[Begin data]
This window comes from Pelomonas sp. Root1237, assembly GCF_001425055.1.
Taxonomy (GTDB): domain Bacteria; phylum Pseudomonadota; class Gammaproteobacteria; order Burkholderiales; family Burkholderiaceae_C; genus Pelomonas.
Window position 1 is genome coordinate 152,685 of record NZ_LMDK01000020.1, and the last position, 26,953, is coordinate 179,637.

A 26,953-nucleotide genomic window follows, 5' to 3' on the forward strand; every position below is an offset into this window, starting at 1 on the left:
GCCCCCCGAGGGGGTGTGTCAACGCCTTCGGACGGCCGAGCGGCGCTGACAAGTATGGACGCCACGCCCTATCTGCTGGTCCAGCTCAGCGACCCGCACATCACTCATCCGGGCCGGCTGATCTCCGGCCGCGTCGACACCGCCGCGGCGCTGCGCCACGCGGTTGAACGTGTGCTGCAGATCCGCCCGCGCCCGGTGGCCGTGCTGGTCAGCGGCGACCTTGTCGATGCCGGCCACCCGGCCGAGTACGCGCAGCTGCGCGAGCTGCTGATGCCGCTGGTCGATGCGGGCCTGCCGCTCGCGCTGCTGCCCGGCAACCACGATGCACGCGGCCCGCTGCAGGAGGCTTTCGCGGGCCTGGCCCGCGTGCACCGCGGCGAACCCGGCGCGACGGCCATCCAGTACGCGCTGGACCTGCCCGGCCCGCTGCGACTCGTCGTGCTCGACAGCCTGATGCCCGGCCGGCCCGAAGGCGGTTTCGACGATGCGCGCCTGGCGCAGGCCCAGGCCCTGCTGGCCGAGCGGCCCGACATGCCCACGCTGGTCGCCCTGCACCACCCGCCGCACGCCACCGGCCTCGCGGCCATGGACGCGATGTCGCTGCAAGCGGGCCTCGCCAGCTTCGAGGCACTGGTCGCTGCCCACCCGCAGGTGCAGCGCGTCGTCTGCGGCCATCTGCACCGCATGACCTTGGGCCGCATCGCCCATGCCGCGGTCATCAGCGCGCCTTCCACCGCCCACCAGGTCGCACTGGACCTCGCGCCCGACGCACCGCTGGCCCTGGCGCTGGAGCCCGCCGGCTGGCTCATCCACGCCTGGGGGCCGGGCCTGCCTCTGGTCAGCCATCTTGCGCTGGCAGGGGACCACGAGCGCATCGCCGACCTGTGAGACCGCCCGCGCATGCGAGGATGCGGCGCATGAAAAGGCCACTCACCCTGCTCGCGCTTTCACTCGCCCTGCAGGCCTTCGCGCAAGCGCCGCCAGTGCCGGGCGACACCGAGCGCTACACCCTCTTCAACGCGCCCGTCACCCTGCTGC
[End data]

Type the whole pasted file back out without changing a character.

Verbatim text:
This window comes from Pelomonas sp. Root1237, assembly GCF_001425055.1.
Taxonomy (GTDB): domain Bacteria; phylum Pseudomonadota; class Gammaproteobacteria; order Burkholderiales; family Burkholderiaceae_C; genus Pelomonas.
Window position 1 is genome coordinate 152,685 of record NZ_LMDK01000020.1, and the last position, 26,953, is coordinate 179,637.

A 26,953-nucleotide genomic window follows, 5' to 3' on the forward strand; every position below is an offset into this window, starting at 1 on the left:
GCCCCCCGAGGGGGTGTGTCAACGCCTTCGGACGGCCGAGCGGCGCTGACAAGTATGGACGCCACGCCCTATCTGCTGGTCCAGCTCAGCGACCCGCACATCACTCATCCGGGCCGGCTGATCTCCGGCCGCGTCGACACCGCCGCGGCGCTGCGCCACGCGGTTGAACGTGTGCTGCAGATCCGCCCGCGCCCGGTGGCCGTGCTGGTCAGCGGCGACCTTGTCGATGCCGGCCACCCGGCCGAGTACGCGCAGCTGCGCGAGCTGCTGATGCCGCTGGTCGATGCGGGCCTGCCGCTCGCGCTGCTGCCCGGCAACCACGATGCACGCGGCCCGCTGCAGGAGGCTTTCGCGGGCCTGGCCCGCGTGCACCGCGGCGAACCCGGCGCGACGGCCATCCAGTACGCGCTGGACCTGCCCGGCCCGCTGCGACTCGTCGTGCTCGACAGCCTGATGCCCGGCCGGCCCGAAGGCGGTTTCGACGATGCGCGCCTGGCGCAGGCCCAGGCCCTGCTGGCCGAGCGGCCCGACATGCCCACGCTGGTCGCCCTGCACCACCCGCCGCACGCCACCGGCCTCGCGGCCATGGACGCGATGTCGCTGCAAGCGGGCCTCGCCAGCTTCGAGGCACTGGTCGCTGCCCACCCGCAGGTGCAGCGCGTCGTCTGCGGCCATCTGCACCGCATGACCTTGGGCCGCATCGCCCATGCCGCGGTCATCAGCGCGCCTTCCACCGCCCACCAGGTCGCACTGGACCTCGCGCCCGACGCACCGCTGGCCCTGGCGCTGGAGCCCGCCGGCTGGCTCATCCACGCCTGGGGGCCGGGCCTGCCTCTGGTCAGCCATCTTGCGCTGGCAGGGGACCACGAGCGCATCGCCGACCTGTGAGACCGCCCGCGCATGCGAGGATGCGGCGCATGAAAAGGCCACTCACCCTGCTCGCGCTTTCACTCGCCCTGCAGGCCTTCGCGCAAGCGCCGCCAGTGCCGGGCGACACCGAGCGCTACACCCTCTTCAACGCGCCCGTCACCCTGCTGC